To .Ultramontanism, indeed, Mr. Galion attributes all the sorrows of the Roman Church. Traditionally, the French, though Roman Catholics, are not Papists. They have yielded to the growing demands of the Papacy under the Concordat. In other words, Ultramontanism and Vaticanism in France are modern excrescences. The Concordat, which differed from the Constitution Civile only in its admission of the Papal jurisdiction, destroyed Galilean liberty. That this has been possible since the time of Napoleon is an extraordinary proof, surely, that favourable conditions were allowed to the Pope by the Concordat. Even where the Concordat was not easy in its pressure, it was allowed to become so by the complaisance of successive Governments —even Republican Governments—in France. We have expressed our surprise before now that the Concordat should have ever been spoken of by Clericals in France as a monstrous burden, and mention it again only to confirm our opinion by the support of so keen a student of history as Mr. Galion. "Those uncompromising prelates," says Mr. Gallon tersely, "whom the Revolution had driven from their Gallicanism to Ultramontanism were driven back to Gallicanism by the Pope." That is a process which continues at this moment. "Education will out," and we have great hopes for the Liberal Roman Catholics of France, who are enlightened and have a high standard of scholarship. The future, of course, is with them. But what will happen in the intervening time P How long will the Vatican and the Ultramontane French estrange by their present methods those who wish to be at once Christians, scholars, and Republicans ?
While agreeing with Mr. Galion that the Concordat was broken over and over again, especially hi the establishment of religious Orders, nearly all of which were " unauthorised," we cannot think that the attitude of M. Combes was wholly justified by the facts. The Separation Law, let us grant, is not an unjust law ; but M. Combes in directing the progress of the Bill attacked good and bad Roman Catholics alike in a narrow, chilling, and bitter spirit which was only a kind of inverted sectarianism. Praise of the Briaud or Waldeck- Rousseau manner is by implication, we should think, con- demnation of the Combes manner.
We must quote the passage in which Mr. Galion writes of Leo XIII.'s exhortation to French Roman Catholics to rally to the Republic. We have always said that salvation for the Church in France lay in that advice. Mr. Galion thinks so too, but gives Leo XIIL less credit than we have always done for benevolence towards French Republicanism as such :— "The church does not hold that republics-are necessarily bad. They are bad only when they secure liberty of conscience, of education, of the Press. Then they are opposed to the mind and standards of the papacy; but even these things may be endured, if they cannot be removed. Leo saw that they could not be ended by violence, by frontal attacks. The policy of Pius the North, or of the Get,, was a failure. He resolved to mend that evil which he could not end immediately. It might be ended in due time, when his adherents were organized, and had possession of the public services. The papacy rallied to the republic as the octopus rallies to its prey; coiling and wreathing its feelers over the victim; fixing its suckers, draining and embracing its antagonist. Leo's policy was not understood at first. Some of his adherents became republicans by order, as some of the ultra- montane"' of 1830 and 1848 became liberals by design ; but many of the royalists stood out, and devout women prayed for the Pope's conversion. If Leo's policy had been followed intelligently and zealously, the republic would have become clerical."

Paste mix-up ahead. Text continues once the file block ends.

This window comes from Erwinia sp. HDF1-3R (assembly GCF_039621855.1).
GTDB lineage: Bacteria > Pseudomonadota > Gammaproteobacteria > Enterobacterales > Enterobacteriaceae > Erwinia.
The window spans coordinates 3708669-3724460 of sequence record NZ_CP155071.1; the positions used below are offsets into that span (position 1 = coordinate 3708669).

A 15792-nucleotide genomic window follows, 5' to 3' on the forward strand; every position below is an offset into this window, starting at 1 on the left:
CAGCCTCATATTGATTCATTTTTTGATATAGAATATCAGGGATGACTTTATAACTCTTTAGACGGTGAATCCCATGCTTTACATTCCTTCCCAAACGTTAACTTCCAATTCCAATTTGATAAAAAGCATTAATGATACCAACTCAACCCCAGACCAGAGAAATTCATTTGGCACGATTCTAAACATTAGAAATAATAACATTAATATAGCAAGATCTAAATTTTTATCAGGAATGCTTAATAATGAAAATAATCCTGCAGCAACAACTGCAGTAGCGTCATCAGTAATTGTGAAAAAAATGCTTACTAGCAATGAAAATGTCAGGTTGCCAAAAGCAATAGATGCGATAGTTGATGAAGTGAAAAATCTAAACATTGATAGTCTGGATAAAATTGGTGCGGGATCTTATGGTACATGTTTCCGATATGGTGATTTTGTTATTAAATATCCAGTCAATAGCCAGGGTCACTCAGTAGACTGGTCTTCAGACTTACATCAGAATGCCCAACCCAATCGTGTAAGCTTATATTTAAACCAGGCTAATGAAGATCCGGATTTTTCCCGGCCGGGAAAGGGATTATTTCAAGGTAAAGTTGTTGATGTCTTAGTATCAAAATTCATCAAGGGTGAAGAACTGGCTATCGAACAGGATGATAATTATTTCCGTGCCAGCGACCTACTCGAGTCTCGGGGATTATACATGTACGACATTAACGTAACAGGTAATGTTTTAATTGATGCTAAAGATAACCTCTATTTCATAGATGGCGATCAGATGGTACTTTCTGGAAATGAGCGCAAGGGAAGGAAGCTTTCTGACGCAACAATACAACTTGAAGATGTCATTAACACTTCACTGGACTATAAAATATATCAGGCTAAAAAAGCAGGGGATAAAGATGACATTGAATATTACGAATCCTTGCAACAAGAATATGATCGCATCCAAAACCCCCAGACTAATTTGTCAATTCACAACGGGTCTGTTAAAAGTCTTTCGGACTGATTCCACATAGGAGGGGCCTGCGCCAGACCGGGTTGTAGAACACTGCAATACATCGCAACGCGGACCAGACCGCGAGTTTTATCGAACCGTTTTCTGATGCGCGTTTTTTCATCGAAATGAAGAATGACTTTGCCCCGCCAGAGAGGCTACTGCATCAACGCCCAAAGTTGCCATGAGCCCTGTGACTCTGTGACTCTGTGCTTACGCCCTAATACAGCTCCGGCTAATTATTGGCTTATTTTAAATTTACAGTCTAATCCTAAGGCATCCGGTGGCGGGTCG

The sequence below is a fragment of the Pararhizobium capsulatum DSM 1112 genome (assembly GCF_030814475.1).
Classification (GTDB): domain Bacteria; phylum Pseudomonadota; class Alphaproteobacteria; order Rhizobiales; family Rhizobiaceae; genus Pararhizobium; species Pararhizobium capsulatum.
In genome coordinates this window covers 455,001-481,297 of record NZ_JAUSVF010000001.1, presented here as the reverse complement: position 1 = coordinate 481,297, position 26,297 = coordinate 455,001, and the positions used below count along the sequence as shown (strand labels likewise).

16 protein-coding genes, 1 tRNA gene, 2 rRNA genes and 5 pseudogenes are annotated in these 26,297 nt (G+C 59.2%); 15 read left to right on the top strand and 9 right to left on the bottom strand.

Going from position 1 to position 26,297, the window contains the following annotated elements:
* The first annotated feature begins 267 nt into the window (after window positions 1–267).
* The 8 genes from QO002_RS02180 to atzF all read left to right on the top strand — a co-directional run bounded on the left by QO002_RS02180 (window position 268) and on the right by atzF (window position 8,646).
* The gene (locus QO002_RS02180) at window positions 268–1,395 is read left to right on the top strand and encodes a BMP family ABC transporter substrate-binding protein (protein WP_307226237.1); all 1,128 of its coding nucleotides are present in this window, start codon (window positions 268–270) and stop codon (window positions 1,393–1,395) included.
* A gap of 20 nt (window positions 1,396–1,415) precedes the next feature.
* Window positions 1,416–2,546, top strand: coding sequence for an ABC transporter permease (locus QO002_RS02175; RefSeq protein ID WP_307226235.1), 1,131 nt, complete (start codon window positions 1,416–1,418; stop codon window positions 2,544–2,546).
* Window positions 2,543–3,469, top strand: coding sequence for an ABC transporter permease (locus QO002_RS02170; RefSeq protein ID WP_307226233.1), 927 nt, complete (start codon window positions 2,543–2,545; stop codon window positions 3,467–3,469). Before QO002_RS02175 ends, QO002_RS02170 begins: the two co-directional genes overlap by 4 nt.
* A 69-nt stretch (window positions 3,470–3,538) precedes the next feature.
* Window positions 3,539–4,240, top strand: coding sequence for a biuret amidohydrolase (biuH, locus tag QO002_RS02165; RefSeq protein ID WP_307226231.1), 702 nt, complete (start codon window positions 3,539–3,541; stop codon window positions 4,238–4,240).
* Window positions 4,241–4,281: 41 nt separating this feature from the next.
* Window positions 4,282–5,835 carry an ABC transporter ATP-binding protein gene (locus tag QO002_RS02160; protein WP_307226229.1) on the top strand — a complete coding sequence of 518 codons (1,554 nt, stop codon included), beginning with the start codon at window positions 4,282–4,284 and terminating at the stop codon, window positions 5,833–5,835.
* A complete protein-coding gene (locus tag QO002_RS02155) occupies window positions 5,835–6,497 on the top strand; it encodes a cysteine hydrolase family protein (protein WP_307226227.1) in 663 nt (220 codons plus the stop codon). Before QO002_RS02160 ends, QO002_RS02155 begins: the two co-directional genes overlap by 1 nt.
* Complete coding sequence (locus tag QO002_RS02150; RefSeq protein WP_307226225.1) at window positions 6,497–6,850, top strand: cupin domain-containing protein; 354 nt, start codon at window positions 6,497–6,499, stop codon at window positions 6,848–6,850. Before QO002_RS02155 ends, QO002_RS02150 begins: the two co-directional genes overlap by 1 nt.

Finally, we must allude to Mr. Gallon's words on the aspire• tions of the Vatican to secular power. In a recent issue we printed a letter from a correspondent who failed to discover any such aspirations, in spite of the Pope's protest against Lonbet's visit to Rome, and in spite of the systematic interference of the Vatican in French elections revealed in the Montagnini papers. As Kr. Galion explains:in so many.
words, the Papal policy changes with the ages, but it is still, in whatever form, a struggle for temporal power :—
" In feudal times, the Popes tried to make the European sovereigns into vassals of the Holy Sea. and to treat the national churches as fiefs of the Roman bishopric. Under the Renaissance monarchies, they claimed to depose sovereigns, and release subjects from their allegiance. In modern times, the Popo claims the right of ordering his subjects to disobey any civil law of which he does not approve. He does not go through the form of excom- municating obnoxious administrators, and releasing subjects from their allegiance, but he does practically the same thing when he says that legislation is unacceptable to him, and when he goes on to order that it shall be disobeyed. In comparison with these tremendous claims, the monetary losses of a national church, the sufferings of its clergy, and the interruption of its religious life, aro all secondary affairs in the estimation of the Vatican. So the matter rests for the present, between the two Powers whose claims are incompatible."